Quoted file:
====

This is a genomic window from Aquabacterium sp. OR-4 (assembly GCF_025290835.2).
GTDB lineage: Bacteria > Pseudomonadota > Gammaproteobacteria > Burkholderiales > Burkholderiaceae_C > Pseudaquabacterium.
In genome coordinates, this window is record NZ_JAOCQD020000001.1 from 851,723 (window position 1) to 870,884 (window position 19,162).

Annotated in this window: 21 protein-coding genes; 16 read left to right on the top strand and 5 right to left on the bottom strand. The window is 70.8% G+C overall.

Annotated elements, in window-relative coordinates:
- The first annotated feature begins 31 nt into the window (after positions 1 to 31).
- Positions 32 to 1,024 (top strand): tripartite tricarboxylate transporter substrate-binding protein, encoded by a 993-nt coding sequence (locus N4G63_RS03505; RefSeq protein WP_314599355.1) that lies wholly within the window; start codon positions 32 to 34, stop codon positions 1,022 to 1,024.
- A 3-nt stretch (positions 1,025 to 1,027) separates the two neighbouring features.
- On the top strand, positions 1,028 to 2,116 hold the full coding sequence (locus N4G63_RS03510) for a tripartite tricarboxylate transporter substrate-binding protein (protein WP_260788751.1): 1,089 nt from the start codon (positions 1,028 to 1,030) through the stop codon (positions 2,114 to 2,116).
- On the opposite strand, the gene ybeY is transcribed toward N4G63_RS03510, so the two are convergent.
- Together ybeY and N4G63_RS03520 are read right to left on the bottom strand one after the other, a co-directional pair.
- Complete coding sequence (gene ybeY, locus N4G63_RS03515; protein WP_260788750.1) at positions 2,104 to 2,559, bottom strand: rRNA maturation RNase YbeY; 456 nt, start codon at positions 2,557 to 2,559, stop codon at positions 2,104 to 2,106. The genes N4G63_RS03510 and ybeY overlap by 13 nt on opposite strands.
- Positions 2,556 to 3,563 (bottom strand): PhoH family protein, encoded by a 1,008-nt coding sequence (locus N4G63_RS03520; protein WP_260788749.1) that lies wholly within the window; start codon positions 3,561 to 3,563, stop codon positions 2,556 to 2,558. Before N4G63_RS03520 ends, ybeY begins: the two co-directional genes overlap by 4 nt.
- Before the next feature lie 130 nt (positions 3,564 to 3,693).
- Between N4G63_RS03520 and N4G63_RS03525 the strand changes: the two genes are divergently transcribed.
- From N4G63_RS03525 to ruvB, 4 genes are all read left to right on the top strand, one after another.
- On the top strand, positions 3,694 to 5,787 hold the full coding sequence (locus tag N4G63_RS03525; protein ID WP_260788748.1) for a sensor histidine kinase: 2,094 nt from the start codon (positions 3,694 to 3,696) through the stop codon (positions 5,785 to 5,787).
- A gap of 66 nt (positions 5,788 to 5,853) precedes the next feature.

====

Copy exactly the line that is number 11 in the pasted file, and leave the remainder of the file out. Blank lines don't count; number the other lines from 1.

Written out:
- Together ybeY and N4G63_RS03520 are read right to left on the bottom strand one after the other, a co-directional pair.